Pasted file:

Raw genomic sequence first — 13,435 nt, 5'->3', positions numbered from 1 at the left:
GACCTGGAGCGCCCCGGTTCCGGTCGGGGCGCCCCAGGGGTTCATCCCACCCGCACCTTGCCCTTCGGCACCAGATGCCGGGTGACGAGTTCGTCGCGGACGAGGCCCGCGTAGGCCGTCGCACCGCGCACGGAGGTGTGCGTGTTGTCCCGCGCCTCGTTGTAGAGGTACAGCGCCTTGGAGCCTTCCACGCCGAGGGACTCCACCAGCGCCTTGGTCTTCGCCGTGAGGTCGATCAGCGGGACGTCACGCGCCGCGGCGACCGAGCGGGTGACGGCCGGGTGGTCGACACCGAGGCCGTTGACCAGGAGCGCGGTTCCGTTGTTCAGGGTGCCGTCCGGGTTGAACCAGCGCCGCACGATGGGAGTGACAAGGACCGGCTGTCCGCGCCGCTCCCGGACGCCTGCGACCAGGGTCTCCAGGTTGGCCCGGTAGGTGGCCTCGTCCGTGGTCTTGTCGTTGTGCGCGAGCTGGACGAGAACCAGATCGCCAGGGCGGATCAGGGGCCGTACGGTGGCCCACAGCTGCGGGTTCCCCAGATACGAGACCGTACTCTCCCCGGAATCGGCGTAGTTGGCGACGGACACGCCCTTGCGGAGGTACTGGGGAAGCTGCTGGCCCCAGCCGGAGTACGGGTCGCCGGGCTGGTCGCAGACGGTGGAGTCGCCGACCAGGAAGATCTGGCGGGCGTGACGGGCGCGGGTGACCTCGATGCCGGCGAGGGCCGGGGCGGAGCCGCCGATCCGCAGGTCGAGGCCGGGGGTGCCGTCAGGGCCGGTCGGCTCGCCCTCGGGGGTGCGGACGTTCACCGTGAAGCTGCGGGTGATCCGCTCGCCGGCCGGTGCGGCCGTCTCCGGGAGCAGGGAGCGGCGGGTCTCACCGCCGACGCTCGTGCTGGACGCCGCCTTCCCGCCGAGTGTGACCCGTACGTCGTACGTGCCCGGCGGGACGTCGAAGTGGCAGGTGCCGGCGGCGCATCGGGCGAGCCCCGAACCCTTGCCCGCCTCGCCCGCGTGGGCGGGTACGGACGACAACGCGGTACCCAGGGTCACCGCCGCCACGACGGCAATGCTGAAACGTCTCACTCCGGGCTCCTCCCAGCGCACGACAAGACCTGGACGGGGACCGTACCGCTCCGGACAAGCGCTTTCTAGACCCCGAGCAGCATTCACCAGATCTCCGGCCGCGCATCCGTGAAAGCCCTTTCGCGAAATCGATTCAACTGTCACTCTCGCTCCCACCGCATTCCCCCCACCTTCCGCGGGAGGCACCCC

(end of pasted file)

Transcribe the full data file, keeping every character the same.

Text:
Raw genomic sequence first — 13,435 nt, 5'->3', positions numbered from 1 at the left:
GACCTGGAGCGCCCCGGTTCCGGTCGGGGCGCCCCAGGGGTTCATCCCACCCGCACCTTGCCCTTCGGCACCAGATGCCGGGTGACGAGTTCGTCGCGGACGAGGCCCGCGTAGGCCGTCGCACCGCGCACGGAGGTGTGCGTGTTGTCCCGCGCCTCGTTGTAGAGGTACAGCGCCTTGGAGCCTTCCACGCCGAGGGACTCCACCAGCGCCTTGGTCTTCGCCGTGAGGTCGATCAGCGGGACGTCACGCGCCGCGGCGACCGAGCGGGTGACGGCCGGGTGGTCGACACCGAGGCCGTTGACCAGGAGCGCGGTTCCGTTGTTCAGGGTGCCGTCCGGGTTGAACCAGCGCCGCACGATGGGAGTGACAAGGACCGGCTGTCCGCGCCGCTCCCGGACGCCTGCGACCAGGGTCTCCAGGTTGGCCCGGTAGGTGGCCTCGTCCGTGGTCTTGTCGTTGTGCGCGAGCTGGACGAGAACCAGATCGCCAGGGCGGATCAGGGGCCGTACGGTGGCCCACAGCTGCGGGTTCCCCAGATACGAGACCGTACTCTCCCCGGAATCGGCGTAGTTGGCGACGGACACGCCCTTGCGGAGGTACTGGGGAAGCTGCTGGCCCCAGCCGGAGTACGGGTCGCCGGGCTGGTCGCAGACGGTGGAGTCGCCGACCAGGAAGATCTGGCGGGCGTGACGGGCGCGGGTGACCTCGATGCCGGCGAGGGCCGGGGCGGAGCCGCCGATCCGCAGGTCGAGGCCGGGGGTGCCGTCAGGGCCGGTCGGCTCGCCCTCGGGGGTGCGGACGTTCACCGTGAAGCTGCGGGTGATCCGCTCGCCGGCCGGTGCGGCCGTCTCCGGGAGCAGGGAGCGGCGGGTCTCACCGCCGACGCTCGTGCTGGACGCCGCCTTCCCGCCGAGTGTGACCCGTACGTCGTACGTGCCCGGCGGGACGTCGAAGTGGCAGGTGCCGGCGGCGCATCGGGCGAGCCCCGAACCCTTGCCCGCCTCGCCCGCGTGGGCGGGTACGGACGACAACGCGGTACCCAGGGTCACCGCCGCCACGACGGCAATGCTGAAACGTCTCACTCCGGGCTCCTCCCAGCGCACGACAAGACCTGGACGGGGACCGTACCGCTCCGGACAAGCGCTTTCTAGACCCCGAGCAGCATTCACCAGATCTCCGGCCGCGCATCCGTGAAAGCCCTTTCGCGAAATCGATTCAACTGTCACTCTCGCTCCCACCGCATTCCCCCCACCTTCCGCGGGAGGCACCCC